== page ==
Earlier, Tamil theatre was looked down upon by respectable folks like the intellectual elites of the society. But it was very much liked by the common people. At that time Sankara Das Swamigal, the founding father of the Renaissance of Tamil Theatre, came up with a bold step and the Tamil Theatre Movement known as 'Boys Company' was set up. In these troupes, only the boys in their teens played all the big and small, male and female, young and old rules. These brought a historic theatre movement and these performers later became well know faces in Tamil cinema.
Kandaswamy Mudaliar lived in the crowded George Town area of the city. He took his BA degree from the Madras University. He was an expert of English literature. He had good knowledge of William Shakespeare, and even Continental playwrights like Ibsen, Moliere, Strindberg, and Chekov. He loved the writings of Alexandre Dumas, Victor Hugo, Dickens and such all time greats.
Kandaswamy Mudaliar was a brilliant stage actor both in English and Tamil. He was also a popular Tamil playwright play producer and director of theatre. In those days, a man with so much of talents was respectfully called Vadhiyaar (teacher in Tamil). His idol was the two founding fathers of Tamil Theater, Sankara Das Swamigal, and Pammal Sambandham Mudaliar.
Kandaswamy Mudaliar had his education in the famous Madras Christian College and Reverend Miller. He was a favorite disciple of his Principal Dr. Miller. At that time, he was one of the most famous professors of English and it was considered something great, and exclusive to be his student. Mudaliar used to take part in the Shakespearean plays in English staged by his College under the personal supervision and direction of the great principal himself.
During the late 19th century, another founding father of the renaissance of Tamil Theatre, Pammal Sambandham Mudaliar founded the famous 'Suguna Vilas Sabha'. Kandaswamy Mudaliar became a member of it and also played a leading role in the running of the Sabha. He started writing plays apart from supporting his guru Sam-bandham Mudaliar in the theatre activities of the Sabha. He also played the main roles in many of the plays of the Sabha in Tamil. The most successful play of the Sabha was 'Manoham', which was written by Sambandham Mudaliar in which Kandaswamy Mudaliar played the role of the devious seductress Vasanthasena, which was praised by all.
Kandaswamy Mudaliar's wife died early keeping a son named M K Radha. He did not marry again as he wanted to initiate his son into the world of Tamil theatre. So, he registered his son to one of the Boys' Company troupes, when the child was only six or seven years old. He nurtured and trained the boy so nicely and later Radha became one of the top stars of Tamil theatre of that era. His son Radha studied in a school in Georgr Town area where the language of instruction was Telugu and not Tamil. Later, he dropped out of the school, as theatre became his entire world. Kandaswamy used to take his son to watch English movies regularly almost every week and sometimes more often. He used to give him teachings on the cinema hall itself about acting in cinema, explaining to him how cinema acting was different from acting in theatre.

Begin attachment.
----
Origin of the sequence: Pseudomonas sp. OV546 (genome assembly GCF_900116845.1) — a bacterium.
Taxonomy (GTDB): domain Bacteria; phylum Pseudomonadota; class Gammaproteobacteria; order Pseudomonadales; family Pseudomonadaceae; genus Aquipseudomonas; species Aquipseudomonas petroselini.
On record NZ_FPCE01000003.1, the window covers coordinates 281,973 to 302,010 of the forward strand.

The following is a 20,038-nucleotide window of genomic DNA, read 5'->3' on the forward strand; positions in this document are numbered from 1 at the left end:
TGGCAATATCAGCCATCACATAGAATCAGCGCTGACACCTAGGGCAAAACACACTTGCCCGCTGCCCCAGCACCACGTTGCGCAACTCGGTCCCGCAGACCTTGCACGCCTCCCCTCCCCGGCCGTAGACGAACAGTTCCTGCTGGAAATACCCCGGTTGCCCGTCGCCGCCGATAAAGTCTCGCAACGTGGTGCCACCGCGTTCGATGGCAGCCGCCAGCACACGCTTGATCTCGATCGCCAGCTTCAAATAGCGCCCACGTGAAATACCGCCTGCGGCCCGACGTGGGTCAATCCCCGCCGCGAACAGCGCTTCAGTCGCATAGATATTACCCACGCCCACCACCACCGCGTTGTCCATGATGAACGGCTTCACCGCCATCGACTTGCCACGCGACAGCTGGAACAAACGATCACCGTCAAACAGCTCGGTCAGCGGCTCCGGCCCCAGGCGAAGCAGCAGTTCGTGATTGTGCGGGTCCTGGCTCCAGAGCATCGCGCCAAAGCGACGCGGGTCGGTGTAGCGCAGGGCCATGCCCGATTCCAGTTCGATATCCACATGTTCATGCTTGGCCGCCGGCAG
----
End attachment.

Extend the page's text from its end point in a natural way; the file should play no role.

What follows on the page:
In the later life, Radha became a successful film star with his debut in Ellis R. Dungan's Sathi Leelavathi (1936). The critics could analyse his style of acting being very cinematic and not the exaggerated overblown Tamil theatre style of performing. This credit goes to his father great Kandaswamy Mudaliar. Then, Kandaswamy started writing plays actively and looked around for novels not only in English but Tamil.
Kandaswamy Mudaliar wrote plays based on the storyline of Vaduvur K. Duraiswamy Ayyangar, who was one of the noted writers in Tamil and was extremely popular for his detective fiction. Some of them include 'Menaka' and 'Vidyasagarar'. He wrote a play based on the novel by a wealthy American lady Mrs. Henry Woods, who was one of the leading fiction writers of the early 1900s. It was based on the theme of the evils of drinking, called Danbury House. He made a play in Tamil on the novel and the Boys' Company known as the Madurai Original Boys Company with which he was then associated with staged it. The play was instant hit and a movie was also made on it in Tamil. The film was titled 'Sathi Leelavathi' and was released in 1936. It was a huge success in the Box office. But unfortunately, no print of the film is known to exist today.
Kandaswamy Mudaliar died in early 1940s. Unfortunately, he could not live to see his son playing the hero in the Gemini Studio's Chandralekha in 1948. It is very regrettable that the current generation of Tamil theatre folks has almost forgotten Mudaliar and his outstanding contribution to the growth of Tamil theatre.
|More Articles in Indian Dramatist (13)|